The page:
"This paper presents an analytic framework that builds from previous work to yield the systematic and defendable readiness analysis that must underlie decisions ranging from budget allocation to force employment and even strategy development. To manage readiness, the Department of Defense (DOD) must balance the supply and demand of deployable forces around the world. The readiness of an individual unit is the result of a series of time-intensive force generation processes that ultimately combine qualified people, working equipment, and unit training to produce military capabilities suitable for executing the defense strategy. While this discussion is a basic tenet of production theory, it had not been commonly applied to readiness management until recently. The important point here is that understanding how the readiness of military capabilities is generated provides the clearest picture of the current readiness status and whether that status is likely to change over time. Furthermore, it provides the best shot at identifying effective management policies to ensure that DOD can generate the capabilities that the Nation asks of it. This paper argues that traditional unit-level readiness metrics are useful as part of a larger readiness management construct, but by themselves they do not provide enough information to proactively manage strategically. This approach provides a clear explanation of the causes of readiness degradations and options for how to mitigate them that can be traced to precise resource investments."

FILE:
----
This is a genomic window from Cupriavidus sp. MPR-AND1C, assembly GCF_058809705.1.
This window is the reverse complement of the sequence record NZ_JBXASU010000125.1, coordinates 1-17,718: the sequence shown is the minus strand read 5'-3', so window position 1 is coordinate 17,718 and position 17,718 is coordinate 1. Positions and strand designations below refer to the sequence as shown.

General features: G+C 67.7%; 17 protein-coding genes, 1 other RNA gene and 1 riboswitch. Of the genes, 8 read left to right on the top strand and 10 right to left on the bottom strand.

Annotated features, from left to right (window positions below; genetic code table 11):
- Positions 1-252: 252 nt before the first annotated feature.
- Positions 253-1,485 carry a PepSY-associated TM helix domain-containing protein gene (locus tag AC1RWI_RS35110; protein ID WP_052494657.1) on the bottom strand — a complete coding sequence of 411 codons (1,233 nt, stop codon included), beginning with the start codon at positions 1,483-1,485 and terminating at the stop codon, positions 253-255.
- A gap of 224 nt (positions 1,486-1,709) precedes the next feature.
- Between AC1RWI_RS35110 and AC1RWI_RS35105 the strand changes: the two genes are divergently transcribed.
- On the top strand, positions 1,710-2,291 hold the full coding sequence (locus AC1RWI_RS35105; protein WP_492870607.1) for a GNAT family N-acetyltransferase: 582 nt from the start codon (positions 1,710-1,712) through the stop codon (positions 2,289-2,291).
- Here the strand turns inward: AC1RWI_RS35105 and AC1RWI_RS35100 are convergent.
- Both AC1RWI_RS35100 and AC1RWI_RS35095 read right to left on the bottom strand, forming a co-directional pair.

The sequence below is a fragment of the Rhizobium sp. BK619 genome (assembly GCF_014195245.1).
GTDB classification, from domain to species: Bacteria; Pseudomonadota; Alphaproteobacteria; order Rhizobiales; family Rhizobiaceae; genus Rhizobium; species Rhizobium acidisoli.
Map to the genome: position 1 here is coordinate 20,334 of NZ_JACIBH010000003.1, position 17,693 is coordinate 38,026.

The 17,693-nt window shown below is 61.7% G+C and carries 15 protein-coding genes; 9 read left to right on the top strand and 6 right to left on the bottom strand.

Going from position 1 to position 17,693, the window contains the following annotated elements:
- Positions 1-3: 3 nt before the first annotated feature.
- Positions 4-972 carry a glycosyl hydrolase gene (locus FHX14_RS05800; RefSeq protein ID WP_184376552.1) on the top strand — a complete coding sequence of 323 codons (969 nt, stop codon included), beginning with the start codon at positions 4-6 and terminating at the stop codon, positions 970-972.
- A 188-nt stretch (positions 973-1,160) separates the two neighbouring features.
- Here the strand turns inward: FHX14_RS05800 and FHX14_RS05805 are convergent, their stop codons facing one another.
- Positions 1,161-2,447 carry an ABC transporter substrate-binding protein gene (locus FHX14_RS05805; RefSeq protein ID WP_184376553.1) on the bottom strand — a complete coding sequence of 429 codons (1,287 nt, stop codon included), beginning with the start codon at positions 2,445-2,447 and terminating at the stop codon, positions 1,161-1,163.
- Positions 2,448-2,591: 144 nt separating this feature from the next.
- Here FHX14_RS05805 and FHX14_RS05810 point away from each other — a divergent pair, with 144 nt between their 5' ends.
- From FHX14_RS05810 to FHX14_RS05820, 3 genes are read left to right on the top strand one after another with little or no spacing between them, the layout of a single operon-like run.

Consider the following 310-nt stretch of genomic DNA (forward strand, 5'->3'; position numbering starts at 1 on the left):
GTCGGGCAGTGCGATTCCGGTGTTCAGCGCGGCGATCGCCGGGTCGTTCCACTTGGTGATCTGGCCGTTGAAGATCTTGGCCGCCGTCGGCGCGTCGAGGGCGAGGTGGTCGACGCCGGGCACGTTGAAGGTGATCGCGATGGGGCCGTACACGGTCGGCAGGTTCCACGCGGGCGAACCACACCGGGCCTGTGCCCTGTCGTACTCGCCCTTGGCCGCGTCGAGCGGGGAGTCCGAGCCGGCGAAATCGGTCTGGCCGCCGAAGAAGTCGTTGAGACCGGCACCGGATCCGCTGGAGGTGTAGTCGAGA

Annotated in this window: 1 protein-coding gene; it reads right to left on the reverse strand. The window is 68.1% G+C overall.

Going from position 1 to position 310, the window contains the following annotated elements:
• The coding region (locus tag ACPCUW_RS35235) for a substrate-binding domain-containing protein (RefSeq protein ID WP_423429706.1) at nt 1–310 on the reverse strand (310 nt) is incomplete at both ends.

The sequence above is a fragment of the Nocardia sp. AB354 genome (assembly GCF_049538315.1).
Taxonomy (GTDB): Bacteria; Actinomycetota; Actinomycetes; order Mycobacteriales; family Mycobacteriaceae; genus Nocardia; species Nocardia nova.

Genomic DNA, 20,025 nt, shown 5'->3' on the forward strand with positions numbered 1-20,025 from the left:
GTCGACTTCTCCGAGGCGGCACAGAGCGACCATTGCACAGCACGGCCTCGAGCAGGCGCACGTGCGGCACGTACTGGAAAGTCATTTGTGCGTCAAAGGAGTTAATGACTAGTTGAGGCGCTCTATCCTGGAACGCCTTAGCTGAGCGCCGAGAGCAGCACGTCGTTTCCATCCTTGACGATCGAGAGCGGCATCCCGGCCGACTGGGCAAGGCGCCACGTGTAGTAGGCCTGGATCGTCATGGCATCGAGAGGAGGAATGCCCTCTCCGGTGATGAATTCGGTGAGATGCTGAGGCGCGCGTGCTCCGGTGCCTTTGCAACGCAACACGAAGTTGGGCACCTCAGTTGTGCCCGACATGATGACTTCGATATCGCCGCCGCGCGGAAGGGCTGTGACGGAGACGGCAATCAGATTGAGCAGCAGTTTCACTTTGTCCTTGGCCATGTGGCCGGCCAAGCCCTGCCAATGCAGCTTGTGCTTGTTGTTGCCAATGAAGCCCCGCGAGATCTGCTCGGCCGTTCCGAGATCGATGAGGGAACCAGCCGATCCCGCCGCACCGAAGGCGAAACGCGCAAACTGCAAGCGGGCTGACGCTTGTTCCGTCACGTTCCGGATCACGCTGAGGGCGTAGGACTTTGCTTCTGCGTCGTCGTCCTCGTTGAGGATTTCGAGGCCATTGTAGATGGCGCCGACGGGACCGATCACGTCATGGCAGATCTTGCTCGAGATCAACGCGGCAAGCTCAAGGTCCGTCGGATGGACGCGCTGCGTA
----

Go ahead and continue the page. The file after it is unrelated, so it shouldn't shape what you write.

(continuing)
Strategic Perspectives, No. 23
National Defense University. Institute for National Strategic Studies: http://inss.ndu.edu/